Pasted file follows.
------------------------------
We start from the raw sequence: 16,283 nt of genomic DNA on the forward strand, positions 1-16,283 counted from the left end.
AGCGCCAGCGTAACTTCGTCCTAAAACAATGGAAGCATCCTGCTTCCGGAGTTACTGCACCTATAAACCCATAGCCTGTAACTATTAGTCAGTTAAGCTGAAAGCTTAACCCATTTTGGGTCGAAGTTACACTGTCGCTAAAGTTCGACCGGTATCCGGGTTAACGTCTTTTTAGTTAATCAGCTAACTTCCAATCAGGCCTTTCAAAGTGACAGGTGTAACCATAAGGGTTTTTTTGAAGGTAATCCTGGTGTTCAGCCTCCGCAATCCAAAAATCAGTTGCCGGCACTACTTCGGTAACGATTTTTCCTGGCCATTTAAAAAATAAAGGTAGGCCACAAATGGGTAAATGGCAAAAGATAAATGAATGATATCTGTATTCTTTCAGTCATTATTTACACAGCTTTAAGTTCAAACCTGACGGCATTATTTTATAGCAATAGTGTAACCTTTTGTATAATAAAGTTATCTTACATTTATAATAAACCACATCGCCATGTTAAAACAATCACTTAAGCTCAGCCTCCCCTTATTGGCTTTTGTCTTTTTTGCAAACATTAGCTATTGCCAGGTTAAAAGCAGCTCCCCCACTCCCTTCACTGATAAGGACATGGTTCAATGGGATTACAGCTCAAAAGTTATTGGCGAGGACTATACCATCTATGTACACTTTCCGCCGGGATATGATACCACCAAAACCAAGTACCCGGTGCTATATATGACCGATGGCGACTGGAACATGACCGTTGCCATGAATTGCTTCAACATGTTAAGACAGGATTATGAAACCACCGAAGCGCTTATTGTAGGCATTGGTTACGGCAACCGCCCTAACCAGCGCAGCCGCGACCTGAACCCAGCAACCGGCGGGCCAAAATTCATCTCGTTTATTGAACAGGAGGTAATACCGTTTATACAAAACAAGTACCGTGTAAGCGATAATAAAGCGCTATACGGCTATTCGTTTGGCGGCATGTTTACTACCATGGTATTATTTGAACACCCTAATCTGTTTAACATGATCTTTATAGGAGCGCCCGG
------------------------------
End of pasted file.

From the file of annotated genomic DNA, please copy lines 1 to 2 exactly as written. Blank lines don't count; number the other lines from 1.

We start from the raw sequence: 16,283 nt of genomic DNA on the forward strand, positions 1-16,283 counted from the left end.
AGCGCCAGCGTAACTTCGTCCTAAAACAATGGAAGCATCCTGCTTCCGGAGTTACTGCACCTATAAACCCATAGCCTGTAACTATTAGTCAGTTAAGCTGAAAGCTTAACCCATTTTGGGTCGAAGTTACACTGTCGCTAAAGTTCGACCGGTATCCGGGTTAACGTCTTTTTAGTTAATCAGCTAACTTCCAATCAGGCCTTTCAAAGTGACAGGTGTAACCATAAGGGTTTTTTTGAAGGTAATCCTGGTGTTCAGCCTCCGCAATCCAAAAATCAGTTGCCGGCACTACTTCGGTAACGATTTTTCCTGGCCATTTAAAAAATAAAGGTAGGCCACAAATGGGTAAATGGCAAAAGATAAATGAATGATATCTGTATTCTTTCAGTCATTATTTACACAGCTTTAAGTTCAAACCTGACGGCATTATTTTATAGCAATAGTGTAACCTTTTGTATAATAAAGTTATCTTACATTTATAATAAACCACATCGCCATGTTAAAACAATCACTTAAGCTCAGCCTCCCCTTATTGGCTTTTGTCTTTTTTGCAAACATTAGCTATTGCCAGGTTAAAAGCAGCTCCCCCACTCCCTTCACTGATAAGGACATGGTTCAATGGGATTACAGCTCAAAAGTTATTGGCGAGGACTATACCATCTATGTACACTTTCCGCCGGGATATGATACCACCAAAACCAAGTACCCGGTGCTATATATGACCGATGGCGACTGGAACATGACCGTTGCCATGAATTGCTTCAACATGTTAAGACAGGATTATGAAACCACCGAAGCGCTTATTGTAGGCATTGGTTACGGCAACCGCCCTAACCAGCGCAGCCGCGACCTGAACCCAGCAACCGGCGGGCCAAAATTCATCTCGTTTATTGAACAGGAGGTAATACCGTTTATACAAAACAAGTACCGTGTAAGCGATAATAAAGCGCTATACGGCTATTCGTTTGGCGGCATGTTTACTACCATGGTATTATTTGAACACCCTAATCTGTTTAACATGATCTTTATAGGAGCGCCCGG